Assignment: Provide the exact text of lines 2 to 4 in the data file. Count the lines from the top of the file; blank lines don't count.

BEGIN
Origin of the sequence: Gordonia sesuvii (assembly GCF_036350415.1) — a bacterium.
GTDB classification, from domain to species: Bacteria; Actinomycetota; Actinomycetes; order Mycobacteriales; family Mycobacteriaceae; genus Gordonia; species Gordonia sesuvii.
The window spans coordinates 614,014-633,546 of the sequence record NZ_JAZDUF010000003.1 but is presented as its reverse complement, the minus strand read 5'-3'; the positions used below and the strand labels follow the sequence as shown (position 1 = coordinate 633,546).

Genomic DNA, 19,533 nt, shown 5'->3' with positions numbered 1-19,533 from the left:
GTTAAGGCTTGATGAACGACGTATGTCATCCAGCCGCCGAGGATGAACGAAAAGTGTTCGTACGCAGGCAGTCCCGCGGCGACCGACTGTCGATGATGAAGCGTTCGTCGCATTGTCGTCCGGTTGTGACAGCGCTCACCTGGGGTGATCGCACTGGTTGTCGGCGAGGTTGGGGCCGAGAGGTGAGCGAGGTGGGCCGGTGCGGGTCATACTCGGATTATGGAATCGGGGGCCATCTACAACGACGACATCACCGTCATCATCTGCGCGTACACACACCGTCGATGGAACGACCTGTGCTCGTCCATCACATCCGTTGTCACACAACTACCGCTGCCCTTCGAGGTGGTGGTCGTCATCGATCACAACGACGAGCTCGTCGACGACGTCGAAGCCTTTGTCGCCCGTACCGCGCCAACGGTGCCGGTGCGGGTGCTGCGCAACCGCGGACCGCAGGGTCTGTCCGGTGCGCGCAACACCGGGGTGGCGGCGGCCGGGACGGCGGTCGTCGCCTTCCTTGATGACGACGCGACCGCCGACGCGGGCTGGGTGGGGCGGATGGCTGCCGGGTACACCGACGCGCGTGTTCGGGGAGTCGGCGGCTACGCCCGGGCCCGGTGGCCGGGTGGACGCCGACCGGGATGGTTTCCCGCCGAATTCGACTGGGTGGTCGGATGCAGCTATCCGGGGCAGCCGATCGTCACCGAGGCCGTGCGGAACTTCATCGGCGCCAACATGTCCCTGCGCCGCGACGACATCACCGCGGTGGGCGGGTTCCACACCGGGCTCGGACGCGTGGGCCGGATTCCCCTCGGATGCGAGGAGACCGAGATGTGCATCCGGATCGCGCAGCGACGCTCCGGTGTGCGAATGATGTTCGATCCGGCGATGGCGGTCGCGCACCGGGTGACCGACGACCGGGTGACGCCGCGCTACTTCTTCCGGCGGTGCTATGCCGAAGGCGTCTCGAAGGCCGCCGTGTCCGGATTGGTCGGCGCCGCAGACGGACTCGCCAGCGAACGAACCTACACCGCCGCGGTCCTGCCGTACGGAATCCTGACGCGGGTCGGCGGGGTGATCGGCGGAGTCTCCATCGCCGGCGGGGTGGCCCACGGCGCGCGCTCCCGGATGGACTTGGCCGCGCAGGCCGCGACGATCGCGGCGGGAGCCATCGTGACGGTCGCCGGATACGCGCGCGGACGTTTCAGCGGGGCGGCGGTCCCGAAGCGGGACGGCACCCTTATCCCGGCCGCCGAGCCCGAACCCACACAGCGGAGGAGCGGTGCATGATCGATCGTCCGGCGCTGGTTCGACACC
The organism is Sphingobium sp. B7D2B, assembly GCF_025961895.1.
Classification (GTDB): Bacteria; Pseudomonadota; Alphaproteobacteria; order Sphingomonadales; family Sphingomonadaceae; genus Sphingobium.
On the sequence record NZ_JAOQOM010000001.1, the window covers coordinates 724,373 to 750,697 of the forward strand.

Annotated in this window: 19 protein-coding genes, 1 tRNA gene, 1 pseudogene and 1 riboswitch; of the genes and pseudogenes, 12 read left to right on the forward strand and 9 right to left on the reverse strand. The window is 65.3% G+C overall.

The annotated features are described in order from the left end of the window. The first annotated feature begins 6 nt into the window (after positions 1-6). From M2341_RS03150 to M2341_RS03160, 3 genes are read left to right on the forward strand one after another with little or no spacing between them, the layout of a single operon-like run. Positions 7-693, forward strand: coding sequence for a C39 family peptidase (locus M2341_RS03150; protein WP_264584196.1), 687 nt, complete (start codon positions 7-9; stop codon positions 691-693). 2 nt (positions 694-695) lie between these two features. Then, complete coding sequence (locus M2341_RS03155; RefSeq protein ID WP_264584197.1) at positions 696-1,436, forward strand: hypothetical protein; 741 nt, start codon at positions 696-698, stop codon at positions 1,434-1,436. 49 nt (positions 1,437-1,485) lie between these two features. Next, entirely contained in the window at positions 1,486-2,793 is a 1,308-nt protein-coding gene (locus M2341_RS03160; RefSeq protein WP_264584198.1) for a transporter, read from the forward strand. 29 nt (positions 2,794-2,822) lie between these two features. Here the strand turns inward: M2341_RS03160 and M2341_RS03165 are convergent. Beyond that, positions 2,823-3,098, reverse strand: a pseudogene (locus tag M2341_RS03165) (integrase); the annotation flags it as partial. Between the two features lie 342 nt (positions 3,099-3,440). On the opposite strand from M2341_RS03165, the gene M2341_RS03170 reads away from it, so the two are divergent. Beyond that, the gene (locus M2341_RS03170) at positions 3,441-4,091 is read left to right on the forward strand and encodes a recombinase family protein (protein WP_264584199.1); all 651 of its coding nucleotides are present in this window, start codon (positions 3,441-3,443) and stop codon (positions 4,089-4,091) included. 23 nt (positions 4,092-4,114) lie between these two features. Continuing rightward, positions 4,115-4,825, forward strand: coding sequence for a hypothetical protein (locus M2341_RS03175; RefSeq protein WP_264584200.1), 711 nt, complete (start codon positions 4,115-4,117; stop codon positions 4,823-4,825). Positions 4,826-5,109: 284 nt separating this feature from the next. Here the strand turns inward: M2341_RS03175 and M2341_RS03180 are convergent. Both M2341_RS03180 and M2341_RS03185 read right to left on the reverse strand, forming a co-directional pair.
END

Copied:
GTDB classification, from domain to species: Bacteria; Actinomycetota; Actinomycetes; order Mycobacteriales; family Mycobacteriaceae; genus Gordonia; species Gordonia sesuvii.
The window spans coordinates 614,014-633,546 of the sequence record NZ_JAZDUF010000003.1 but is presented as its reverse complement, the minus strand read 5'-3'; the positions used below and the strand labels follow the sequence as shown (position 1 = coordinate 633,546).

Genomic DNA, 19,533 nt, shown 5'->3' with positions numbered 1-19,533 from the left: